This task is more complex than the task to solve a quadratic equation, for example, and one must master a significant portion of a textbook – such as Georgi's textbook – and perhaps something beyond it to have everything he needs.

For the 8-dimensional representation of $SU(3)$, things simplify because it's the "adjoint rep" of $SU(3)$ – the vector space that formally coincides with the Lie algebra itself. And the action of the generator $G_i$ on the basis vector $V_j=G_j$ of the adjoint representation is given by
$$ G_i (V_j) = [G_i,V_j]= \sum_k f_{ij}{}^k G_k $$
This implies that the structure constants $f$ directly encode the matrix elements of the generator $G_i$ with respect to the adjoint representation – $j$ and $k$ label the row and the column, respectively.

The structure constants $f$ determining the commutators may be extracted from all the roots. The whole mathematical structure is beautiful but the decomposition of the generators under the Cartan subalgebra has several pieces, and therefore an even greater number of different types of "pairs of pieces" that appear as the commutators.

Some ($r$, rank) of the generators $G_i$ are identified with the Cartan generators $u_a$. The rest of the generators $G_j$ are uniquely associated with all the roots.

If you only have the Cartan matrix, you effectively have the inner products of the simple roots only. You first need to get all the roots, and those are connected with the $d-r$ (dimension minus rank) root vectors $r_j$.

The commutators of two Cartan generators vanish,
$$[h_i,h_j]=0$$
The commutator of a Cartan generator with a non-Cartan generator is given by
$$[h_i,G_{r(j)}] = r_i G_{r(j)}$$
because we organized the non-Cartan generators as simultaneous eigenstates under all the Cartan generators. Finally, the commutator
$$[G_{r(i)},G_{r(j)}]$$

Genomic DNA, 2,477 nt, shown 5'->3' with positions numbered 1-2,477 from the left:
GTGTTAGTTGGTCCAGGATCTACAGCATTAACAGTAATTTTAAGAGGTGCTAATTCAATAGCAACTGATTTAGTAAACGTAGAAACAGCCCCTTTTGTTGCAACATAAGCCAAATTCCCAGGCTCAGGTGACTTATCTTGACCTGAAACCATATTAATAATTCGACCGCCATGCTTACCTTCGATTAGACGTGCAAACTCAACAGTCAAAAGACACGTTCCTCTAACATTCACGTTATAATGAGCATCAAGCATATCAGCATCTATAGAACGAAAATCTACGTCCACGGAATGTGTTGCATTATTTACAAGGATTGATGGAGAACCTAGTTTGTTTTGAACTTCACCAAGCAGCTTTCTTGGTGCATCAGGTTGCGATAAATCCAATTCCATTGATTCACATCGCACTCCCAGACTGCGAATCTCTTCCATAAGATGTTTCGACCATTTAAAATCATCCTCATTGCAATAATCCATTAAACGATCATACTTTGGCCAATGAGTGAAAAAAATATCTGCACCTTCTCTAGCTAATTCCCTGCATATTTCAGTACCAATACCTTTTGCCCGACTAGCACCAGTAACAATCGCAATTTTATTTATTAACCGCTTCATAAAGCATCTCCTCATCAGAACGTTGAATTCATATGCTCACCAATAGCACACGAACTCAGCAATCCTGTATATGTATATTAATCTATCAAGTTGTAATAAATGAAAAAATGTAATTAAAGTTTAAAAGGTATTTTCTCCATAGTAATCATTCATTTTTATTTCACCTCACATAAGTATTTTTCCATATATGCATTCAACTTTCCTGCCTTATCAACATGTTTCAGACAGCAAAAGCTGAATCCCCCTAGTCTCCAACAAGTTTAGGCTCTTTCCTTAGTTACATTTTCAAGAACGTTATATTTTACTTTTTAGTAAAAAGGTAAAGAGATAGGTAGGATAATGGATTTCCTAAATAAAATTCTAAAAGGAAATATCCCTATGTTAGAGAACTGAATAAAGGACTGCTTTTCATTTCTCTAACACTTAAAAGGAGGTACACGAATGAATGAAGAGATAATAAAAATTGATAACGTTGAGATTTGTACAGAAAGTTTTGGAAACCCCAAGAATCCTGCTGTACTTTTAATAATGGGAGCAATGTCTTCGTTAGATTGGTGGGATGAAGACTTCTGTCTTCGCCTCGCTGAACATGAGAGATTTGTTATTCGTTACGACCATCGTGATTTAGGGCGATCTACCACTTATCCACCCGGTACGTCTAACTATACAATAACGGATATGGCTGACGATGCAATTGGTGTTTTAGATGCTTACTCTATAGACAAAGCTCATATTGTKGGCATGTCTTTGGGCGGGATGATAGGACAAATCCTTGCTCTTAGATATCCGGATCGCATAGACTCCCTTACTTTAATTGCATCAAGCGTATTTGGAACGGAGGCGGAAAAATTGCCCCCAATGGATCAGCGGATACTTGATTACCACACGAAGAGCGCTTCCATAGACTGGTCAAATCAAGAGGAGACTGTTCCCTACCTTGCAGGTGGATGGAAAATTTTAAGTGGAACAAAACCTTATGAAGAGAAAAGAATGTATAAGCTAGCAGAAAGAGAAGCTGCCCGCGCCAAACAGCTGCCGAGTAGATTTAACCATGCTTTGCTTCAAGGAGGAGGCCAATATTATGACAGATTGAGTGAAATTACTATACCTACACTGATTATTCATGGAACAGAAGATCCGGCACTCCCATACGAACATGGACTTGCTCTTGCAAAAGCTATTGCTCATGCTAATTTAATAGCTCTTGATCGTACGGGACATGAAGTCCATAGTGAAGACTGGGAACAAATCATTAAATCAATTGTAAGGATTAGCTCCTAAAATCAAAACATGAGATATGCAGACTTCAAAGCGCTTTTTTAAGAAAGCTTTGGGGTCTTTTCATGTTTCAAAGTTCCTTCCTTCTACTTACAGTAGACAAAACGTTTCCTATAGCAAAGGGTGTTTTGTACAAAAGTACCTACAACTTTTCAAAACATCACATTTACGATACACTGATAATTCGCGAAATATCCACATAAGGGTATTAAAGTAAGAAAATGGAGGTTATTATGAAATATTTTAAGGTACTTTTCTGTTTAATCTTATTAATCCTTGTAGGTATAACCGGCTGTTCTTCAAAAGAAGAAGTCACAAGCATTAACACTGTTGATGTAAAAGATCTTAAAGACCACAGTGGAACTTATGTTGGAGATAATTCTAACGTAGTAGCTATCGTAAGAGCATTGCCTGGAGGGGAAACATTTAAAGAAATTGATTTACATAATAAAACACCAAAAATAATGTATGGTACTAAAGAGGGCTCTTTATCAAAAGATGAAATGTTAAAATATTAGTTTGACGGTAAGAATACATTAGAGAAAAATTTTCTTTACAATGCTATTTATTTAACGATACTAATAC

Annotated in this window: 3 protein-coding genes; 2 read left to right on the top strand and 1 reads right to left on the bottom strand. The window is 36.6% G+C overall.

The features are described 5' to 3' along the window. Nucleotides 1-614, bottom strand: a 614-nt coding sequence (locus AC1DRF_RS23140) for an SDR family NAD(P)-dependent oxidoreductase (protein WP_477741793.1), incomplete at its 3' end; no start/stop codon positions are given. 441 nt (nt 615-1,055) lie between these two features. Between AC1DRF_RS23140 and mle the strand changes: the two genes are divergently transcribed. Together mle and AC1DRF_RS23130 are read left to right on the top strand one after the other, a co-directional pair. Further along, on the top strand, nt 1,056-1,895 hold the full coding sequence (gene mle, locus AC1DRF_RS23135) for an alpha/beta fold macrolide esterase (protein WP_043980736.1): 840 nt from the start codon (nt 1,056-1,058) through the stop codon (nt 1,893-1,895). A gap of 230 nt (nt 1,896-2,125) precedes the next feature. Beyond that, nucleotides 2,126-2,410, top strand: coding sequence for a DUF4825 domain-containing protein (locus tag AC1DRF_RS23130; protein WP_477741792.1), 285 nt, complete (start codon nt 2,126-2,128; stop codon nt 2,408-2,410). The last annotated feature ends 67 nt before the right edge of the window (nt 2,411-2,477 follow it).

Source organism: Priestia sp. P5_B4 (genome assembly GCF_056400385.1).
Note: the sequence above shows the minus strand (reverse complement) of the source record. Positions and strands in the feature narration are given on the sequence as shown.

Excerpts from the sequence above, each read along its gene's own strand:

is zero if $r_i=r_j$. It is a natural linear combination of the $h_i$ generators if the root vectors obey $r_i=-r_j$. If $r_i+r_j$ is a vector that isn't a root vector, the commutator has to vanish. And if $r_i+r_j$ is a root vector but $r_i\neq \pm r_j$, then the commutator is proportional to $G_{r(i)+r(j)}$ corresponding to this "sum" root vector. The coefficient (mostly sign) in front of this commutator is subtle.

Once you have all these commutators, you have effectively restored all the structure constants $f$, and therefore all the matrix entries with respect to the adjoint representation.

To find matrix elements for a general representation is much more complex. You must first figure out what the representations are. Typically, you want to start with the fundamental (and/or antifundamental) rep, and all others may be obtained as terms composing a direct sum decomposition of tensor products of many copies of the fundamental (and/or antifundamental, if it is different) representation.

All the representations may be obtained from the weight lattice which is a subset of the root lattice and is similar. In fact, the weight lattice is the dual (in the "form" vector space sense) of the root lattice under the natural inner product.

In practice, physicists don't ever do the procedures in this order because that's not how Nature asks us to solve problems. We learn how to deal with the groups we need – which, at some moment, includes all the compact simple Lie groups as the "core" (special unitary, orthogonal, symplectic, and five exceptional), and we learn the reps of these Lie groups – the obvious fundamental ones, the adjoint, and the pattern how to get the more complicated ones.

I am afraid that it doesn't make any sense to fill in any "gaps" if you would need to elaborate upon something because in this way, one would gradually be forced to write another textbook on Lie groups and representation theory as this answer, and I don't think that such a work would be appropriately rewarded – even this work wasn't. ;-)

This post imported from StackExchange Physics at 2015-11-01 21:04 (UTC), posted by SE-user Luboš Motl